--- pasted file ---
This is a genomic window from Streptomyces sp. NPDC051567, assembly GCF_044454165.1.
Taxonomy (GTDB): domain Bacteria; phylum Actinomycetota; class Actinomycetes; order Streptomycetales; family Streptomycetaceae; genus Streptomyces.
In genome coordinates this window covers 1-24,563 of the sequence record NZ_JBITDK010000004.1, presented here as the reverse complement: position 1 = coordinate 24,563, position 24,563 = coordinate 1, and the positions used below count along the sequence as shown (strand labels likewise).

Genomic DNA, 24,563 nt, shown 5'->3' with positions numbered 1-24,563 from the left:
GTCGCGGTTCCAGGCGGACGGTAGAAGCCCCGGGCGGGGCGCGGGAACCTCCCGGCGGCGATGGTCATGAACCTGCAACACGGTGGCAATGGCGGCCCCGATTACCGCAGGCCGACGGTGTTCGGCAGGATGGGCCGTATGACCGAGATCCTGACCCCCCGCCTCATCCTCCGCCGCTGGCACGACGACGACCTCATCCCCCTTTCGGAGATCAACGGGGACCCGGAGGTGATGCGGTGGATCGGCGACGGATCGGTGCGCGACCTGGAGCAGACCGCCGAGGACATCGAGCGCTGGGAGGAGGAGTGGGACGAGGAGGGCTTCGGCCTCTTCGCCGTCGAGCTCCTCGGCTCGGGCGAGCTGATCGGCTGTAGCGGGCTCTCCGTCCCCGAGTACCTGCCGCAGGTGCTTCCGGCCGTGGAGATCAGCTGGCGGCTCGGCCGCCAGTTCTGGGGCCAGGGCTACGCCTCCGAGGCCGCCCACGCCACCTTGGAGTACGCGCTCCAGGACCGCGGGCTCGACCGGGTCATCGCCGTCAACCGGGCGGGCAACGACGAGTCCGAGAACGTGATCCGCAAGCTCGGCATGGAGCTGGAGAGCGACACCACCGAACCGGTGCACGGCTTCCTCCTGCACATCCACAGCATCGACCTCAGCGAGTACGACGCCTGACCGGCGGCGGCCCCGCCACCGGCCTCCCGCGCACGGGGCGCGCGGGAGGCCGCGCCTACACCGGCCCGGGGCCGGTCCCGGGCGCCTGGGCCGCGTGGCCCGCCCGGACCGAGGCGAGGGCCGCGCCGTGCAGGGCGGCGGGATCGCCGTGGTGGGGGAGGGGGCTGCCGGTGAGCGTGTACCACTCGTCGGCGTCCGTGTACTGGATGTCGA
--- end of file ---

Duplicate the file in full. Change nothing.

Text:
This is a genomic window from Streptomyces sp. NPDC051567, assembly GCF_044454165.1.
Taxonomy (GTDB): domain Bacteria; phylum Actinomycetota; class Actinomycetes; order Streptomycetales; family Streptomycetaceae; genus Streptomyces.
In genome coordinates this window covers 1-24,563 of the sequence record NZ_JBITDK010000004.1, presented here as the reverse complement: position 1 = coordinate 24,563, position 24,563 = coordinate 1, and the positions used below count along the sequence as shown (strand labels likewise).

Genomic DNA, 24,563 nt, shown 5'->3' with positions numbered 1-24,563 from the left:
GTCGCGGTTCCAGGCGGACGGTAGAAGCCCCGGGCGGGGCGCGGGAACCTCCCGGCGGCGATGGTCATGAACCTGCAACACGGTGGCAATGGCGGCCCCGATTACCGCAGGCCGACGGTGTTCGGCAGGATGGGCCGTATGACCGAGATCCTGACCCCCCGCCTCATCCTCCGCCGCTGGCACGACGACGACCTCATCCCCCTTTCGGAGATCAACGGGGACCCGGAGGTGATGCGGTGGATCGGCGACGGATCGGTGCGCGACCTGGAGCAGACCGCCGAGGACATCGAGCGCTGGGAGGAGGAGTGGGACGAGGAGGGCTTCGGCCTCTTCGCCGTCGAGCTCCTCGGCTCGGGCGAGCTGATCGGCTGTAGCGGGCTCTCCGTCCCCGAGTACCTGCCGCAGGTGCTTCCGGCCGTGGAGATCAGCTGGCGGCTCGGCCGCCAGTTCTGGGGCCAGGGCTACGCCTCCGAGGCCGCCCACGCCACCTTGGAGTACGCGCTCCAGGACCGCGGGCTCGACCGGGTCATCGCCGTCAACCGGGCGGGCAACGACGAGTCCGAGAACGTGATCCGCAAGCTCGGCATGGAGCTGGAGAGCGACACCACCGAACCGGTGCACGGCTTCCTCCTGCACATCCACAGCATCGACCTCAGCGAGTACGACGCCTGACCGGCGGCGGCCCCGCCACCGGCCTCCCGCGCACGGGGCGCGCGGGAGGCCGCGCCTACACCGGCCCGGGGCCGGTCCCGGGCGCCTGGGCCGCGTGGCCCGCCCGGACCGAGGCGAGGGCCGCGCCGTGCAGGGCGGCGGGATCGCCGTGGTGGGGGAGGGGGCTGCCGGTGAGCGTGTACCACTCGTCGGCGTCCGTGTACTGGATGTCGA